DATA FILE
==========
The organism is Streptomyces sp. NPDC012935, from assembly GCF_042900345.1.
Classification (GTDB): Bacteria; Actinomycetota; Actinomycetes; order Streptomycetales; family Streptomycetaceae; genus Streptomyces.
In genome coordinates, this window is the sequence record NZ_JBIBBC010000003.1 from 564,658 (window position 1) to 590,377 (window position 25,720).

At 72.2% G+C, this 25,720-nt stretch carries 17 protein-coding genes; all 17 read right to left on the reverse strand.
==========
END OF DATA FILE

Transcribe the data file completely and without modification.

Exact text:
The organism is Streptomyces sp. NPDC012935, from assembly GCF_042900345.1.
Classification (GTDB): Bacteria; Actinomycetota; Actinomycetes; order Streptomycetales; family Streptomycetaceae; genus Streptomyces.
In genome coordinates, this window is the sequence record NZ_JBIBBC010000003.1 from 564,658 (window position 1) to 590,377 (window position 25,720).

At 72.2% G+C, this 25,720-nt stretch carries 17 protein-coding genes; all 17 read right to left on the reverse strand.